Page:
There wasn’t much to complain about with Penn State football quarterback Drew Allar’s first game as a starter.
He went 21 for 29 for 325 yards and threw for three touchdowns in the Penn State’s 38-15 win over West Virginia.
Maybe even more importantly, Allar looked like he was worth every bit of the hype that’s been surrounding him since he got to Happy Valley.
Not bad for a true sophomore.
But there was a sequence that raised some eyebrows at the end of the third quarter.
On 1st and goal from the WVU 7, Allar found Dante Cephas for what should have been an easy touchdown.
But Cephas dropped the pass.
On second down, Allar could have thrown a better ball to Harrison Wallace, but it was a ball that still needed to be caught and wasn’t, which brought up third down.
Kaytron Allen rushed up the middle for a 1-yard loss.
The drive ended on Alex Felkins’ 25-yard field goal on the first play of the fourth quarter to make it a 24-7 lead.
It was a curious decision by offensive coordinator Mike Yurcich and co. to run the ball on third down after passing on the first two downs.
So why run the ball on third down?
Somebody on Penn State’s sideline clearly liked what they saw on first down. Penn State started off with a run-heavy formation but audibled to a sideline route to Cephas.
Cephas just dropped what would have been a clear touchdown had he secured the catch.
On the second-down pass to Wallace, he had to have been the hot route because Allar was heavily pressured by the Mountaineers’ pass rush. Again, Allar could have made a better throw on it. The throw was a little high, but he didn’t have a whole lot of time, and Wallace probably wasn’t expecting to see the ball so soon.
So what did Yurcich draw up on third down, knowing it hadn’t been the greatest trip through the red area?
He ran a counter to Allen, who didn’t have a whole lot of running room and lost a yard. Some fans may not have liked the call, but it probably wasn’t that bad.
Time ran out for the rest of the third quarter, and Penn State then had a fourth-and-goal for the first play of the fourth quarter. The score was 21-7 at that point. Whether Penn State scored a touchdown or a field goal that series, they would need to make it a three-possession game. And that was imperative at that point because the game wasn’t exactly sealed.
You might say that the Penn State’s coaches weren’t interested in seeing another drop on third-and-goal, but that may be unfair because the wideouts caught pretty much everything else from Allar the whole night.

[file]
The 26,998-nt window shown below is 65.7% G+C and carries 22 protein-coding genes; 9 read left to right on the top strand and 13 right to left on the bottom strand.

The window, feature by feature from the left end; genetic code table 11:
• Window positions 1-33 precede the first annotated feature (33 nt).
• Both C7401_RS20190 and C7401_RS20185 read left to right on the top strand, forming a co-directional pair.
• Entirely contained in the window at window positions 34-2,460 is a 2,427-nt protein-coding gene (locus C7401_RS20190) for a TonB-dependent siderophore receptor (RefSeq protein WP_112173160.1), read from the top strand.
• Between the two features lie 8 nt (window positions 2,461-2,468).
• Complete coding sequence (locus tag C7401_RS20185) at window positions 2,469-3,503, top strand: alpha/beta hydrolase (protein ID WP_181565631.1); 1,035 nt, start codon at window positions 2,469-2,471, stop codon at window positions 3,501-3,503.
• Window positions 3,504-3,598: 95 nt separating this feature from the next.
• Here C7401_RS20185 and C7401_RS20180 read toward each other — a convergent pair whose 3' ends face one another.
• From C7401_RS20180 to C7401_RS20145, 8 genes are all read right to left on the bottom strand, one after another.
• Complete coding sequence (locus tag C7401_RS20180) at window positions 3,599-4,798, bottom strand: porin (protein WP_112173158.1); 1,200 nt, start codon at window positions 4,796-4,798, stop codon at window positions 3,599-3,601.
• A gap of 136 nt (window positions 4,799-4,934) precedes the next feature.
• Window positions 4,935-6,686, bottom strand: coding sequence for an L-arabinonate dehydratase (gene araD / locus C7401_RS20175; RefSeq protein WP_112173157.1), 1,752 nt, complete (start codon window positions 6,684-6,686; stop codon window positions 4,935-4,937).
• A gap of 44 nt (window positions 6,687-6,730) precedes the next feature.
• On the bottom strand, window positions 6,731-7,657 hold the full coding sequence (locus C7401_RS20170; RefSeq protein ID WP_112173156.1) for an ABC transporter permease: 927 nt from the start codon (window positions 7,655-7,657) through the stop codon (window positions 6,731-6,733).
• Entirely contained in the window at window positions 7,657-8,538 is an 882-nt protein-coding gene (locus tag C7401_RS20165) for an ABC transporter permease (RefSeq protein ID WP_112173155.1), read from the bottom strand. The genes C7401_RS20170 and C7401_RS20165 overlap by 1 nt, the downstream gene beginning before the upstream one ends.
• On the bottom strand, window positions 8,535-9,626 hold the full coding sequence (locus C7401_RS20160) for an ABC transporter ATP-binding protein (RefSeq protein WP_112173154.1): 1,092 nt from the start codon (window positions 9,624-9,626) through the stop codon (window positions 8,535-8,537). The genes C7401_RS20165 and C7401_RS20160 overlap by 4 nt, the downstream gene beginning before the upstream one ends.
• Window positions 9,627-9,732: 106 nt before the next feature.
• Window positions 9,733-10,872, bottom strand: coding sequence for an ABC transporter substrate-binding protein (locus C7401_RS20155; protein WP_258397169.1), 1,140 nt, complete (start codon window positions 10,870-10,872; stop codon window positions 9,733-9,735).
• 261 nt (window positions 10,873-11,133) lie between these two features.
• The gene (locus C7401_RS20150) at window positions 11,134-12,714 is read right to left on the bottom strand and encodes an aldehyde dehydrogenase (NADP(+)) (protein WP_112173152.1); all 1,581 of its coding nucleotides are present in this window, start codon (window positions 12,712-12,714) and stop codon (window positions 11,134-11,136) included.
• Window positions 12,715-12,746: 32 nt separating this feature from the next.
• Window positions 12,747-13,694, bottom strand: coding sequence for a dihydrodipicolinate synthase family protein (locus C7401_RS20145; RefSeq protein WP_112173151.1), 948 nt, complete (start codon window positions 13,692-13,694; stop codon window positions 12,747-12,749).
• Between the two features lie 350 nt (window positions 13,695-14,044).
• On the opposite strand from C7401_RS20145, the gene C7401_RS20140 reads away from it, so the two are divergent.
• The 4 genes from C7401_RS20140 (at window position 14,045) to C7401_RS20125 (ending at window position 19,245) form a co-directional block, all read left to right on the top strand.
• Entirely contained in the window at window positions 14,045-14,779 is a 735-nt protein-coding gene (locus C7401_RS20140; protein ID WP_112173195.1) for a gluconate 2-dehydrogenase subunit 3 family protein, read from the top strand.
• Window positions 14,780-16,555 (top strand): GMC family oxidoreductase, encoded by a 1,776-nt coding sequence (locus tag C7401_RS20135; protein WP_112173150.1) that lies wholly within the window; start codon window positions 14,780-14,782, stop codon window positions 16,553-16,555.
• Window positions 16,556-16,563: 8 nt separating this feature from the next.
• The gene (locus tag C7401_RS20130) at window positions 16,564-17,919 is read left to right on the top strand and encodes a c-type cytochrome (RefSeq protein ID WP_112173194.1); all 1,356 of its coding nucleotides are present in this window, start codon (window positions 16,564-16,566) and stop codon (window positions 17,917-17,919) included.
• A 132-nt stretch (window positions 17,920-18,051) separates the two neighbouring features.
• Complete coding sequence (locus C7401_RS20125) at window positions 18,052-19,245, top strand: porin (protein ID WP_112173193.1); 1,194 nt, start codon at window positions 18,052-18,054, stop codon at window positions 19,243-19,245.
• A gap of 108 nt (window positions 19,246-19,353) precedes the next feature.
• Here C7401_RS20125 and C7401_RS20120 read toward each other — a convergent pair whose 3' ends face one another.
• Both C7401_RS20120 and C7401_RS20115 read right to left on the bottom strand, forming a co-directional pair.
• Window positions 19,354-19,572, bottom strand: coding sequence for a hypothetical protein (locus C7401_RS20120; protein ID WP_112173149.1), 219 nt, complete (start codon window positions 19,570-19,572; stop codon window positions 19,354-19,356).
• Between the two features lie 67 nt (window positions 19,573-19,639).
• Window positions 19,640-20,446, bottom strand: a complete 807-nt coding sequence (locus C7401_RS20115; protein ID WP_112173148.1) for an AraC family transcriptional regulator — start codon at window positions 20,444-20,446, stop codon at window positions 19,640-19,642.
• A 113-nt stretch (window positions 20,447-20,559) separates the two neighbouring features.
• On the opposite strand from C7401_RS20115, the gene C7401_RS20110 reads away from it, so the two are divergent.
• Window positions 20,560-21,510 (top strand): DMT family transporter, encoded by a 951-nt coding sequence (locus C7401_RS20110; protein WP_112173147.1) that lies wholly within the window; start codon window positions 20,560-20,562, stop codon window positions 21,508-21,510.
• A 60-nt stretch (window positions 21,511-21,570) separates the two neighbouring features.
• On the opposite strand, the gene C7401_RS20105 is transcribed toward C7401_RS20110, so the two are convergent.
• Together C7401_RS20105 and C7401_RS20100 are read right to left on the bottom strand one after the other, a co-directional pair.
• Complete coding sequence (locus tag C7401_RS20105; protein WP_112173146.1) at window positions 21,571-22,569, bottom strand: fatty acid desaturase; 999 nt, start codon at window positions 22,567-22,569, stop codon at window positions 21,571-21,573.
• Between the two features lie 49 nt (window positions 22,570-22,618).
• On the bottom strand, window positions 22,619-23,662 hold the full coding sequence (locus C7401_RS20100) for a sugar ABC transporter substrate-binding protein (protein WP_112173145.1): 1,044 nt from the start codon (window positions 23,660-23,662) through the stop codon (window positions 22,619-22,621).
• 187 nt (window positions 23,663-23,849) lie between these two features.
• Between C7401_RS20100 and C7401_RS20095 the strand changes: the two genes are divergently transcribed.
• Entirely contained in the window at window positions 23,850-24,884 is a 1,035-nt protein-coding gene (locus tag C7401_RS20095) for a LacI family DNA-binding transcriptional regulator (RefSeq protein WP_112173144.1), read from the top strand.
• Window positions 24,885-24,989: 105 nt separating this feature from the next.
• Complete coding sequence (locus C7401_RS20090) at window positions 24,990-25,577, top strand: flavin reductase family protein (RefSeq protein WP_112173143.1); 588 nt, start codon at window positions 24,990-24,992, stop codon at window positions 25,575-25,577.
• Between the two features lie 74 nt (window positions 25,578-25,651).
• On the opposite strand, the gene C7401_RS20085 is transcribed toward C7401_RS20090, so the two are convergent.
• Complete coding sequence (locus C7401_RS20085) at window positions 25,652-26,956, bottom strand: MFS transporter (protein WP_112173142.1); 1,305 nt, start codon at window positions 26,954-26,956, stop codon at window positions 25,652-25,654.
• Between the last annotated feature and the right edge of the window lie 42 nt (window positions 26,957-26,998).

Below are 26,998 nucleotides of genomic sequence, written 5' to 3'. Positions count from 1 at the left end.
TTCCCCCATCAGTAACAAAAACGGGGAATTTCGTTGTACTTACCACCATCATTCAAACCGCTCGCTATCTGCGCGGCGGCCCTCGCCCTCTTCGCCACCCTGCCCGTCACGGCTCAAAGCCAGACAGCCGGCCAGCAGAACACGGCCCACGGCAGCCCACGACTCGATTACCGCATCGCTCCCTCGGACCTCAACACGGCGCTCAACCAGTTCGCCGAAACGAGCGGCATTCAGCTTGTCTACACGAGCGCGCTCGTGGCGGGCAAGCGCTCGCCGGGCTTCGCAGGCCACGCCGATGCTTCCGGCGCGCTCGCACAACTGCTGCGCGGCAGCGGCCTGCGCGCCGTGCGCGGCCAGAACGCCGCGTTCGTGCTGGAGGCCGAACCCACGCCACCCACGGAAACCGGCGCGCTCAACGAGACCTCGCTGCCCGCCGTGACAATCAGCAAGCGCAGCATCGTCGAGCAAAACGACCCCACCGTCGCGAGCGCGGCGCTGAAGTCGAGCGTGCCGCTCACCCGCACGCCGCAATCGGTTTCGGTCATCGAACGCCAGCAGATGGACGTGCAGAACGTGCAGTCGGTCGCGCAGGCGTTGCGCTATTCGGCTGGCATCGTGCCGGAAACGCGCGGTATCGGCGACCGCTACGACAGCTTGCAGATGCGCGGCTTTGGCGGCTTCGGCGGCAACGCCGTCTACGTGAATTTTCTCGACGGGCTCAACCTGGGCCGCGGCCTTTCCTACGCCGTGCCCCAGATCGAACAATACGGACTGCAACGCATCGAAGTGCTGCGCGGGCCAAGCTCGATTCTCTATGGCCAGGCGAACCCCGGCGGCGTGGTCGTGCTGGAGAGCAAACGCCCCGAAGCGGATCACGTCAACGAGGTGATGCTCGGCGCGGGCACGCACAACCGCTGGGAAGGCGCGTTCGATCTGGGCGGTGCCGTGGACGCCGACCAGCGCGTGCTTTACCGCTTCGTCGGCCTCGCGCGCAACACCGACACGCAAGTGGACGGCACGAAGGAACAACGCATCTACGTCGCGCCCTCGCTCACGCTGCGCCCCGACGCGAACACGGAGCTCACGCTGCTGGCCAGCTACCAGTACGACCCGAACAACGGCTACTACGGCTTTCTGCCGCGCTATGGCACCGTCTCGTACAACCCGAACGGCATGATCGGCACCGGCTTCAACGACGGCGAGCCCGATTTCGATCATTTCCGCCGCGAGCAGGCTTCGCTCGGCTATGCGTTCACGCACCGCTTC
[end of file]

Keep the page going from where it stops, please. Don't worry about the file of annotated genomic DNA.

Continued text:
The other aspect is Penn State’s special teams were having a lousy night up to that point, most notably on the kicking game. Starting placekicker Sander Sahaydak missed a 38 and a 34-yarder within two minutes at the end of the first half. The kicker switch had already been made from Sahaydak to Felkins for the PAT on the third quarter touchdown pass from Allar to KeAndre Lambert-Smith.
It wouldn’t be out of the question for coach James Franklin to want to attempt a short field goal by Felkins to start the fourth quarter. If he makes it, and Felkins did make the 25-yarder, Penn State’s up 24-7 and it will be that much tougher for WVU to come back. Maybe even more importantly, Penn State had something positive to build on, and the staff at least knew the kicking game wasn’t a complete disaster. If Felkins would have missed, the Mountaineers still would have had a long field to work with in their next possession. And again, maybe even more importantly, the coaching staff would know just how dire the situation would have been in the kicking game.
A lot of coaches may have attempted another third down pass, but nothing ever looks as bad as it seems. The Felkins field goal was bigger than it appeared, maybe more so from a mental standpoint, but it was also a key to securing the win.
By the way, speaking of Sahaydak, the way his career has started is very reminiscent to former PSU kicker Sam Ficken. Everyone knows Ficken turned out to be more than just okay. Don’t write off Sahaydak after one half, and just two kicks.